"The prejudice factor requires the defendant to 'show that there is a reasonable probability that, but for counsel's unprofessional errors, the result of the proceeding would have been different.'" Manon, 608 F. 3d at 131--32. (quoting Strickland, 466 U.S. at 694). "A reasonable probability is a probability sufficient to undermine confidence in the outcome." Id. at 694. We focus on the "fundamental fairness of the proceeding" when making an ineffectiveness assessment. Strickland, 466 U.S. at 696; see also Gonzalez-Soberal, 244 F.3d 273, 278 (1st Cir. 2001).

1. Ineffective Assistance of Trial Counsel

Petitioner alleges that his trial counsel was ineffective because counsel (a) failed to challenge the sufficiency of the evidence; (b) did not file a motion to dismiss the Indictment; (c) did not sufficiently investigate witnesses and evidence; (d) failed to object to the drug quantity enhancement at sentencing; (e) did not challenge alleged inaccuracies in the presentence report ("PSR"); and (f) failed to raise a Brady claim. (Docket No. 1-2 at 2--8.)

a. Failure to Challenge the Sufficiency of the Evidence

Petitioner's claim that counsel failed to challenge the sufficiency of the evidence lacks a factual basis. The transcript of the trial reveals that counsel did, in fact, challenge the sufficiency of the evidence of Petitioner's involvement in the conspiracy, as well as the sufficiency of the evidence regarding his firearm possession. (Crim. No. 03-0081, Docket No. 849 at 629--32.) The trial court rejected this challenge. (Id. at 632--33.)

b. Failure to Bring a Motion to Dismiss the Indictment

Petitioner further claims that counsel's failure to bring a motion to dismiss based on sufficiency of the evidence and alleged deficiencies in the Indictment constituted ineffective assistance of counsel. (Docket No. 1-2 at 3--4.) Petitioner does not offer any reason that counsel should have brought a motion to dismiss, apart from vague arguments that Petitioner was not necessarily a conspirator, and that the indictment failed to "set out facts constituting the offense charged." (Id. at 4.) We reject his attack on the Indictment as deficient in failing to charge Petitioner with any overt acts in furtherance of the conspiracy. (See id. at 12.) "Overt acts. . . are not elements of drug conspiracy offenses" under 21 U.S.C. § 846, which does not require proof of overt acts for a conviction. United States v. Pimentel, 539 F.3d 26, 30 (1st Cir. 2008) (citing United States v. Shabani, 513 U.S. 10, 13--14 (1994)).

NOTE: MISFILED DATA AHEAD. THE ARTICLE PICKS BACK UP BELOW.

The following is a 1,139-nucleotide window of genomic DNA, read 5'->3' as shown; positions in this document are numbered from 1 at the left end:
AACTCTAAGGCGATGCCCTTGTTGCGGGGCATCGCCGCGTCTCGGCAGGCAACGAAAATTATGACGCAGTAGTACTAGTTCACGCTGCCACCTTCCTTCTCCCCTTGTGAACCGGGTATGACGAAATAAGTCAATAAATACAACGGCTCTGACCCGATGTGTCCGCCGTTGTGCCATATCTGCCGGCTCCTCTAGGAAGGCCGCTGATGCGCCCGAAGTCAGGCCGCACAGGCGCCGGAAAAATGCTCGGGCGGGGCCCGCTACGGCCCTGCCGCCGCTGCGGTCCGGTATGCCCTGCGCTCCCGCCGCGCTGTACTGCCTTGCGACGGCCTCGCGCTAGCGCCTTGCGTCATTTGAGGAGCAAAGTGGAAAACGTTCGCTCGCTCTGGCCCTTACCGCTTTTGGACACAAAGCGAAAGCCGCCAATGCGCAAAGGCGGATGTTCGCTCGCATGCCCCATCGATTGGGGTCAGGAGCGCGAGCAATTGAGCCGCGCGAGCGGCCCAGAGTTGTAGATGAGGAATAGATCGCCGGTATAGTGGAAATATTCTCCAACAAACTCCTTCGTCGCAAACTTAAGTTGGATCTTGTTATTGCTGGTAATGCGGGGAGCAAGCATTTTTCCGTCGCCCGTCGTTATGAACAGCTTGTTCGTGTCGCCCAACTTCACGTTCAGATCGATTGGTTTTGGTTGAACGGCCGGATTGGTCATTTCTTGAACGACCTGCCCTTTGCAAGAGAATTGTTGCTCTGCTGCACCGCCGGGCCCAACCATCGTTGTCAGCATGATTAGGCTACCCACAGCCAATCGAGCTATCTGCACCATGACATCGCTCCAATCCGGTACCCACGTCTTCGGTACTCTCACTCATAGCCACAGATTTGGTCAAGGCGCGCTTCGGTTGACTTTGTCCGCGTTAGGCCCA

Moreover, counsel made a reasonable strategic decision in moving to strike several items in the Indictment. Counsel brought two motions to strike pursuant to Federal Rule of Criminal Procedure 7(d). The first motion sought to strike certain allegations in the Indictment as prejudicial. (Crim. No. 03-0081, Docket No. 788 at 2 (arguing to strike a paragraph alleging that conspirators murdered in furtherance).) The second motion sought to strike everything but the statutory language of the offense charged in Count One, arguing that all the supporting factual allegations were prejudicial surplusage. (Crim. No. 03-0081, Docket No. 792 at 4--5.) Petitioner has failed to offer any other reasons why these motions to strike constitute deficient performance. Counsel could have sensibly surmised that the trial court would reject a motion to dismiss based on sufficiency of the evidence.1 We find that counsel's decision to move to strike instead of moving to dismiss fell well within the realm of "reasonable professional judgment." Strickland, 466 U.S. at 690.

c. Failure to Conduct Pretrial Investigation

Petitioner next asserts that counsel failed to conduct sufficient pretrial investigation, arguing that counsel failed to investigate evidence and witnesses. This claim lacks merit, as Petitioner fails to "allege with specificity what the investigation would have revealed and how it would have altered the outcome of the trial." United States v. Porter, 924 F.2d 395, 397 (1st Cir. 1991) (quoting United States v. Green, 882 F.2d 999, 1003 (5th Cir. 1989)) (internal quotation marks omitted). "Where, as here, the result of counsel's alleged failure to investigate is wholly speculative, Strickland's prejudice prong is not satisfied." Janosky v. St. Amand, 594 F.3d 39, 49 (1st Cir. Mass. 2010) (citing id.).

The only proposed scenarios offered by Petitioner describing supposed new facts and different resulting outcomes from proper investigation prove absurd. First, Petitioner alleges that counsel failed to investigate the initial statements of government witness Edna Díaz and, as a result, failed to impeach her at trial using such statements. (Docket 1-2 at 6.) Petitioner also claims that counsel did not challenge sentencing enhancements made based on the testimony of Díaz. (Id.) Both of these allegations are false. Counsel did, in fact, attempt to impeach Díaz by questioning her as to whether she made inconsistent prior statements to case agents and prosecutors regarding Petitioner's role in the conspiracy. (Crim. No. 03-0081, Docket No. 846 at 156--57.) And counsel did object to Díaz' testimony at sentencing, attacking it as hearsay and as inconsistent with that of other witnesses.2 (Crim. No. 03-0081, Docket No. 1052 at 21.)